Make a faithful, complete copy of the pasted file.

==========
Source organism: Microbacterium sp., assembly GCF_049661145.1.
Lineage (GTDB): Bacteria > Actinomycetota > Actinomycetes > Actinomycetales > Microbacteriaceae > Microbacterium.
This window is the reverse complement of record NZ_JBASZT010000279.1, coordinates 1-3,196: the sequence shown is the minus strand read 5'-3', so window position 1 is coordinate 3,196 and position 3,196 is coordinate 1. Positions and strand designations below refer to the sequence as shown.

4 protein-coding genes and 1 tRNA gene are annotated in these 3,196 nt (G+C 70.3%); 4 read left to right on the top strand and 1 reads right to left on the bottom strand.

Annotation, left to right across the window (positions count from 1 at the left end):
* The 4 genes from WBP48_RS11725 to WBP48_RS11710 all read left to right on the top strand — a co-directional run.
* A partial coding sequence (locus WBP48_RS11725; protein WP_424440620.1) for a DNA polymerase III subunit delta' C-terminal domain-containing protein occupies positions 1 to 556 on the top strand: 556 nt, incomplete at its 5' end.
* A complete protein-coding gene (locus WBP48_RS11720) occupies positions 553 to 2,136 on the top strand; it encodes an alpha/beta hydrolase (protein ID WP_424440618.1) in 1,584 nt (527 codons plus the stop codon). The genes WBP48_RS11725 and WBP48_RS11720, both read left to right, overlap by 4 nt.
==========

Source organism: Microbacterium sp., assembly GCF_049661145.1.
Lineage (GTDB): Bacteria > Actinomycetota > Actinomycetes > Actinomycetales > Microbacteriaceae > Microbacterium.
This window is the reverse complement of record NZ_JBASZT010000279.1, coordinates 1-3,196: the sequence shown is the minus strand read 5'-3', so window position 1 is coordinate 3,196 and position 3,196 is coordinate 1. Positions and strand designations below refer to the sequence as shown.

4 protein-coding genes and 1 tRNA gene are annotated in these 3,196 nt (G+C 70.3%); 4 read left to right on the top strand and 1 reads right to left on the bottom strand.

Annotation, left to right across the window (positions count from 1 at the left end):
* The 4 genes from WBP48_RS11725 to WBP48_RS11710 all read left to right on the top strand — a co-directional run.
* A partial coding sequence (locus WBP48_RS11725; protein WP_424440620.1) for a DNA polymerase III subunit delta' C-terminal domain-containing protein occupies positions 1 to 556 on the top strand: 556 nt, incomplete at its 5' end.
* A complete protein-coding gene (locus WBP48_RS11720) occupies positions 553 to 2,136 on the top strand; it encodes an alpha/beta hydrolase (protein ID WP_424440618.1) in 1,584 nt (527 codons plus the stop codon). The genes WBP48_RS11725 and WBP48_RS11720, both read left to right, overlap by 4 nt.